I recently got the chance to talk to Eric Callero about his role in ‘Twilight’ spoof, ‘Breaking Wind’. Here, Eric talks about what it was like working with the cast and crew on-set and how he got into acting in the first place…
(Credit: John Kaemmerling)
Hey Eric. Thanks for taking the time out to talk to me about your new film, ‘Breaking Wind’.
What’s the general plot line surrounding the film? I understand it’s a comic spoof on the ‘Twilight’ series?
Yes, it borrows heavily from ‘Eclipse’, but there are some elements from ‘Breaking Dawn’ and ‘New Moon’. The basic plot line is that of ‘Eclipse’; Bella must choose between Edward or Jacob.
Tell us a bit about the character you play in the movie…
I play Edward, which, as you know is based on the Edward character in the ‘Twilight’ series. He’s the straight man in many of the scenes, which gave me plenty of opportunity to play up his clueless nature. I also had a lot of fun exaggerating his more whiny and series qualities.
How did you get involved in the project in the first place?
I auditioned for the role. However, I did play the same character for director Craig Moss, in his previous spoof feature, ‘The 41-Year-Old Virgin Who Knocked Up Sarah Marshall And Felt Superbad About It’, so I think that may have helped.
How would you say this film is different and unique to both the ‘Twilight’ series and general comedy films?
Well I gotta say, our film does not take itself as serious as the ‘Twilight’ series. We had a lot of fun making the movie and I think it shows on-screen. It was great vehicle for the talented cast, many of whom are comedians in their own right. There’s a huge audience out there who have been dragged to see the ‘Twilight’ films and our film speaks to them. Unlike some spoof comedies, the film doesn’t stray too far from the source material. In fact, many of our lines are lifted directly from the ‘Twilight’ series scripts. While you can find the film funny without seeing any of the ‘Twilight’ movies, you will enjoy it that much more after seeing even just one ‘Twilight’ movie.
The film stars Heather Ann Davis, your good self, Frank Pacheco, Michael Adam Hamilton, Alice Rietveld and John Stevenson – with Craig Moss onboard as director – what was it like working with the cast and crew on-set? Any good anecdotes?
The cast and crew were wonderful. It was like summer camp and we all became fast friends, especially with everyone in the Colon family. Everyone gave their all over the two weeks of filming. The first time I met Frank was also our first day working together and it just so happened that our first scene was when we lock lips. This would have to be first the first film where I kissed both of my co-stars.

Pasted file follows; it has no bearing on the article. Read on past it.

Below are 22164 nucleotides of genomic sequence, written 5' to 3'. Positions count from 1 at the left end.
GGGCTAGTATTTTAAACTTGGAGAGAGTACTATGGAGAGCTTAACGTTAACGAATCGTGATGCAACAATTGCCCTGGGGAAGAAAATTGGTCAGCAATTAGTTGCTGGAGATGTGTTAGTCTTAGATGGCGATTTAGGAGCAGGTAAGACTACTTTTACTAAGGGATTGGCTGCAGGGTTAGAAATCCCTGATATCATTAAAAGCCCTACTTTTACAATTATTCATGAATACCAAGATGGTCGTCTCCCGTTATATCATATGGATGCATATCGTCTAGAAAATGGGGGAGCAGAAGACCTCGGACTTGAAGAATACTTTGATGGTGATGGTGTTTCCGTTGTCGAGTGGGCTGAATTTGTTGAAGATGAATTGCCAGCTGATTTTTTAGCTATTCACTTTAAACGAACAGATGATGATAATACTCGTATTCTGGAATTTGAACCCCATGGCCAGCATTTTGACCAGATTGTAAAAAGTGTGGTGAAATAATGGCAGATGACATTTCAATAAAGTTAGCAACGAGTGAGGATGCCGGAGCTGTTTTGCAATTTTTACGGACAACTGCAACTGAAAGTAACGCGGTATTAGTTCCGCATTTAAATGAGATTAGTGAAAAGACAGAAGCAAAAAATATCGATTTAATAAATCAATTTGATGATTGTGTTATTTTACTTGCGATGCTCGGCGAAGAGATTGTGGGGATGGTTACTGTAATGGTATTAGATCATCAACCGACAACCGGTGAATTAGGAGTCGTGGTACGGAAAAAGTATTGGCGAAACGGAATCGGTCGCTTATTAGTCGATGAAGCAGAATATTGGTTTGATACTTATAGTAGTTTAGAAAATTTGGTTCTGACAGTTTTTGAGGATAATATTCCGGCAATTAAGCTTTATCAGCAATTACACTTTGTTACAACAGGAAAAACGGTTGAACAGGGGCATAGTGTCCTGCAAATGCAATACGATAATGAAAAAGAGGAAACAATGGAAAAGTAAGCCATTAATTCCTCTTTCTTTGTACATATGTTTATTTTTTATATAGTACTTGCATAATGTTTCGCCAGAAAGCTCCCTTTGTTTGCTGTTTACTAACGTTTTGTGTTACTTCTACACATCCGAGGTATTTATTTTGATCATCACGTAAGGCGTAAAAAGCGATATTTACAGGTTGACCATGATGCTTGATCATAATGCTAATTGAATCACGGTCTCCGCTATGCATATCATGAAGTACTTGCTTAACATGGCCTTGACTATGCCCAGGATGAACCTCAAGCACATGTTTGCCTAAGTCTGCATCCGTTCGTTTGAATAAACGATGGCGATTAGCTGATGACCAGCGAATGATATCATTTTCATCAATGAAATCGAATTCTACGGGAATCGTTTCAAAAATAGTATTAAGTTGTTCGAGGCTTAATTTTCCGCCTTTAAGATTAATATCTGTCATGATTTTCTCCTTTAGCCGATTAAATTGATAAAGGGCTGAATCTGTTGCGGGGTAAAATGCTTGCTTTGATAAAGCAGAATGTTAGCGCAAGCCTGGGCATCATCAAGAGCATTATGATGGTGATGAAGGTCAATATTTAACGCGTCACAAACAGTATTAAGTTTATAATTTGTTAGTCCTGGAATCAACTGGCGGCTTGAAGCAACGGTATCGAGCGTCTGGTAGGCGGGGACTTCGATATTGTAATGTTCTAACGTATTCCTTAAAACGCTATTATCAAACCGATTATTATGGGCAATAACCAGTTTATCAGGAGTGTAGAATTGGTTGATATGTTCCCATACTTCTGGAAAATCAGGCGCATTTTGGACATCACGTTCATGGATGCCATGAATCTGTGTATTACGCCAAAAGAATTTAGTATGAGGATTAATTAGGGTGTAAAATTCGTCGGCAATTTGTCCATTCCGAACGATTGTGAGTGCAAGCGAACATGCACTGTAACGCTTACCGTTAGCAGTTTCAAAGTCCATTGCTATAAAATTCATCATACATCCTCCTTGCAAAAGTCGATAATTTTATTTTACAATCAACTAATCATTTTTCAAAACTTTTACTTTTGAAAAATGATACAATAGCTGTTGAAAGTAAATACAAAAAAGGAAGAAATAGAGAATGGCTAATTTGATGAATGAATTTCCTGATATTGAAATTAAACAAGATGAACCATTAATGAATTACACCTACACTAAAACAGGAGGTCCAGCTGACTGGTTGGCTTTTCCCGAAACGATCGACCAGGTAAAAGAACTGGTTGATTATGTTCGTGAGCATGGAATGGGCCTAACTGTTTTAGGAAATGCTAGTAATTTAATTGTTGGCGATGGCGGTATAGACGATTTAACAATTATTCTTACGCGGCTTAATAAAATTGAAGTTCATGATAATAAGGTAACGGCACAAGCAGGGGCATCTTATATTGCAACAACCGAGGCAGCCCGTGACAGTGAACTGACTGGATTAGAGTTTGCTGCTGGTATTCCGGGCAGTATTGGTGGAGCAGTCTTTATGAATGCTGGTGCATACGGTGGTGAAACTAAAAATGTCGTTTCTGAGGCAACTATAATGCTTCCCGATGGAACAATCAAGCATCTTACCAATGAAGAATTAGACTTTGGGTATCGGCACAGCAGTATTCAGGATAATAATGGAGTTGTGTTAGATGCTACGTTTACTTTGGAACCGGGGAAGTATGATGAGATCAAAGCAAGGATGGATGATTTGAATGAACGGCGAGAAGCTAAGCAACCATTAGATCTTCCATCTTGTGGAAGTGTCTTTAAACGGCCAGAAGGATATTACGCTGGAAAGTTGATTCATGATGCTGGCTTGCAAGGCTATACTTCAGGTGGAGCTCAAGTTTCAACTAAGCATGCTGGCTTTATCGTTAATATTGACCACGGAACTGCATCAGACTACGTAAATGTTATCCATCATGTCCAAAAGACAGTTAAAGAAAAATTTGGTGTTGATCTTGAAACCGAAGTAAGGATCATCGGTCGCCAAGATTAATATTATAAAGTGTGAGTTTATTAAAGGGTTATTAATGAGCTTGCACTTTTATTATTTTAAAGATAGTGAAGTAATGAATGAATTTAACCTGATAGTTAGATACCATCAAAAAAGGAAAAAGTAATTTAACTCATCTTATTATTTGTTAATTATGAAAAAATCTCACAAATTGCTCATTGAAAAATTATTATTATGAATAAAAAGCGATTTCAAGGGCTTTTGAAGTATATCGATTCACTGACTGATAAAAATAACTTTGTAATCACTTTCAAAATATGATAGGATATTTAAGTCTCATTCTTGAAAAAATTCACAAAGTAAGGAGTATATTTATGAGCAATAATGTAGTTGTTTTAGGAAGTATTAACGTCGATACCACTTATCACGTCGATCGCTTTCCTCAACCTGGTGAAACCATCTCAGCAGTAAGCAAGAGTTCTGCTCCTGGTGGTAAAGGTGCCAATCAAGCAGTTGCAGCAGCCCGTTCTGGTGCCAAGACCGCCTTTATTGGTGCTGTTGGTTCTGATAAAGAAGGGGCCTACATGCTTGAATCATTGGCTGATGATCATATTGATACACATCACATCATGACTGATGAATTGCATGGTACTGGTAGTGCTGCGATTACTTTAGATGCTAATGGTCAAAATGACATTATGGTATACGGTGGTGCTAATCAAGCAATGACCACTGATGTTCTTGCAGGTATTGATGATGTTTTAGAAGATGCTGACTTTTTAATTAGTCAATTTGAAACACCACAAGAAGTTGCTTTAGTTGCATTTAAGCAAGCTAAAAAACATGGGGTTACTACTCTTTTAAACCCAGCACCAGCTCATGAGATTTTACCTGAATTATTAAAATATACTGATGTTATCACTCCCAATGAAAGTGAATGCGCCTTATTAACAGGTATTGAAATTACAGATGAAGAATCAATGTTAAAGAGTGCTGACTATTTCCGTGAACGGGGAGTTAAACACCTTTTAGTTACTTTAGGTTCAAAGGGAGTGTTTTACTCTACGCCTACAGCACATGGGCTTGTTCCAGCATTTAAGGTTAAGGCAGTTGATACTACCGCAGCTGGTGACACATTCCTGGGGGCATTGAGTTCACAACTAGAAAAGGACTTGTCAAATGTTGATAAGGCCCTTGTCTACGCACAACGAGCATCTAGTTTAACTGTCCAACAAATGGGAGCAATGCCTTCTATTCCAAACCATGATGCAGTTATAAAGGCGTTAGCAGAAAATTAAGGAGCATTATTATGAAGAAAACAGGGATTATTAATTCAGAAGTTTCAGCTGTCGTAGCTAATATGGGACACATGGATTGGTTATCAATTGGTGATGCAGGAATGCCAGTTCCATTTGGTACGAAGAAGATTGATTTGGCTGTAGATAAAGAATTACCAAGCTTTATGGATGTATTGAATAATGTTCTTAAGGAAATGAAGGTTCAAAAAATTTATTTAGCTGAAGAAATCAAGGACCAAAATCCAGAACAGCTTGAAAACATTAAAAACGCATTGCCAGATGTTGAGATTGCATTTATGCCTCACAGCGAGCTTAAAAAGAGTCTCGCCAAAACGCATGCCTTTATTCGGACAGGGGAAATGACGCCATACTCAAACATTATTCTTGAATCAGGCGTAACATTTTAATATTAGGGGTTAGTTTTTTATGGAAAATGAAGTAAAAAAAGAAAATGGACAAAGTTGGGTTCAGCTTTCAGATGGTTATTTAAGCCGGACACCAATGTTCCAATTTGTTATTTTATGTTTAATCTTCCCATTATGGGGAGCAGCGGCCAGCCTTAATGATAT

Do you know if any of the ‘Twilight’ cast have seen the film? What’s the reception to the film been like overall?
I have no idea if any of the ‘Twilight’ cast have seen the film but the film has yet to be released in the US, so there is still a chance they could see the film. So far, people either love or hate it.
Let’s talk a bit about you Eric. What made you want to get into the industry in the first place?
I would have to say when I saw Danny Kaye’s scene ‘Make ‘Em Laugh’ from ‘Singing In The Rain’. As a little kid, I thought it was an amazing number and it had a huge influence in my life growing up. I knew I wanted to make people laugh, I just never imagined then I’d be where I am today; it’s been quite a journey!
You’ve been in a number of different film and TV projects – which actors/actresses have been your favourites to work with so far? Any good stories?
Oh sure, Conan O’Brien would have to be one of my favourites. Working with him on his show was a great experience. He is professional and he even took the time to learn my name. I would say the most surreal moment on his show was shooting an episode with Jerry Springer. Being on set for ‘The Runaways’ was my first taste of the Hollywood paparazzi and it was crazy. They would put themselves in harm’s way just to get a shot of Kristen Stewart. On ‘Terminator: The Sarah Connor Chronicles’, we were shooting inside one of the buildings on the WB backlot. The scene was supposed to end in fire. I remember waiting between takes, looking towards one of the windows and thinking to myself: “Wow, that fire looks really real”. Well as it turned out, it was real and myself plus the crew and 30 or so dancers and extras were evacuated. No one was injured thanks to the quick response by the WB fire department.
If you could have dinner with three guests – (living or dead), who would you choose and why?
- Erich von Stroheim – He’s the original “Man You Love To Hate”. Silent film director turned actor. It would be a treat to listen to his stories of old Hollywood.
- Gene Kelly – when I think of a triple treat, I think of this man. He could sing, dance and act with the best of them and he even directed on occasion. I would love to learn a few moves from him. Maybe get some singing tips.
- Elvis – He was the first rock star and still a major influence today. I would have so many questions for him and I would love to ask him about the state of music today. Plus I’d love to make him my peanut butter & banana panini for his approval.
If you were stranded on a desert island, which three ‘personal’ things could you not live without?
Guitar, note pad and pen.
What is your favourite word?
Peanut butter (I guess that’s two).
What’s coming up for you in 2012?
I am currently working on the second season for my record review show, ‘Vinyl Rewind’. We are expanding it quite a bit and added a lot of new elements, so I am very excited to debut it soon.
Thanks for the interview!